End of testing, not the end of the year

After a stressful week of Milestones, students are glad to relax over the weekend. But just because Milestones are over doesn’t mean KICs are. This week we have an Australian sex-ed platform raising questions, traffic concerns at the location of the new J.C Booth Middle School, the death of a firefighter, and a West Virginia senator endorsing a GOP senator for reelection.

April 19 –  New Australian sex-ed sparks controversy  

A new online program recommended by the Australian government has been described as “bizarre” and “concerning” by equality activists. It uses extended metaphors such as eating tacos and smearing milkshakes on actors’ faces. 

The online learning platform The Good Society website includes over 350 items of multimedia to teach respectful relationships in school. The program has been ridiculed by women’s rights and anti-rape activists for being harmful to the student body.

The Good Society avoids words such as sex, rape, assault, and other related terms. This minimizes the experience of rape trauma and the complexity of consent, which kids need to understand. The excessive use of metaphors dehumanizes the complexity of consent and rape trauma and is not approved by experts. 

April 21 – School board speaks about traffic concerns at new middle school

Last week, assistant superintendent Mike Sanders told the Fayette County Board of Education that traffic will not be an issue at the new J.C. Booth Middle School. Although the Peachtree City Council has expressed concerns about traffic, Sanders assures that the site has plenty of “stacking room” for parents’ vehicles.

According to Sanders, the current J.C. Booth Middle School has the capacity for 20-25 cars to be in line at one time, but the new school will allow for a line of 80-85 cars to wind through the parking lot and driveway. He does not see a scenario in which traffic would flow over onto Highway 54.

Construction at J.C. Booth Middle School is expected to be completed by December 2021. The school will have two access points, including Carriage Lane and Stagecoach Road. The school system is negotiating with the Georgia Department of Transportation about modifying the intersection of Carriage Lane and Highway 54.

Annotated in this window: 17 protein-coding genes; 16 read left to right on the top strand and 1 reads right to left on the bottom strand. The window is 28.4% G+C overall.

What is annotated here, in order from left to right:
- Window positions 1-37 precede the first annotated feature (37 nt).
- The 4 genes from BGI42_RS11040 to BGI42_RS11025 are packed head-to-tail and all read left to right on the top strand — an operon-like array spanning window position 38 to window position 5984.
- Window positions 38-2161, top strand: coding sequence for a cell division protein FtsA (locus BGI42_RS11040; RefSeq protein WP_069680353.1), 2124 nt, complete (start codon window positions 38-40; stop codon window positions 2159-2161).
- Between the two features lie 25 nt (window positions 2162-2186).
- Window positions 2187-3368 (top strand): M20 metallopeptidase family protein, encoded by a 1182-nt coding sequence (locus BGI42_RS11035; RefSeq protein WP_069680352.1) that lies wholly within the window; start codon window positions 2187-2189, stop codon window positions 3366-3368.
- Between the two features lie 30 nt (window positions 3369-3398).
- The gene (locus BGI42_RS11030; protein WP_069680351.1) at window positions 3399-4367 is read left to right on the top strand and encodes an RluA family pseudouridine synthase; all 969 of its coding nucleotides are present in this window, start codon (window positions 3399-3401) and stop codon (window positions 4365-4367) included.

April 22 – Georgia firefighter dies during first shift on the job

Georgia firefighter Efren Medina passed away early Sunday. He passed away during his first shift with the St. Marys Fire Department in the southeast Georgia.

Eager to start his new career, Medina was known for his longtime passion for firefighting. Medina was a 20-year-old Georgia firefighter who died in his sleep during his shift.  At 3:30 a.m. colleagues found Medina unresponsive after returning to the fire station. St. Mary’s fire Department chief Tom Lackner told the station a 20-year-old shouldn’t be passing away.

A medical examiner is determining the cause of death. As of Tuesday results are still pending. According to an online fundraiser in memory of Efren Medina, he was survived by his wife.

April 23 –  Democratic senator endorses GOP S\senator for reelection 

West Virginia Senator Joe Manchin endorsed Alaska Senator Lisa Murkowski, as Murkowski is one of the few Republican moderators left in the senate. “They see the person that is basically bringing both sides together, trying to look for the best interest,” Manchin told Politico.

Murkowski has not officially announced her campaign but has accepted his endorsement. This has reinforced the bipartisan image that the senator has shown for years. If Murkowski does run as expected, she could benefit from a system where candidates run together in a nonpartisan party.

Manchin’s endorsement has been kept with his record as one of the few moderators in the Democratic party. Senator Manchin also supported Maine Republican Senator Susan Collins in 2020.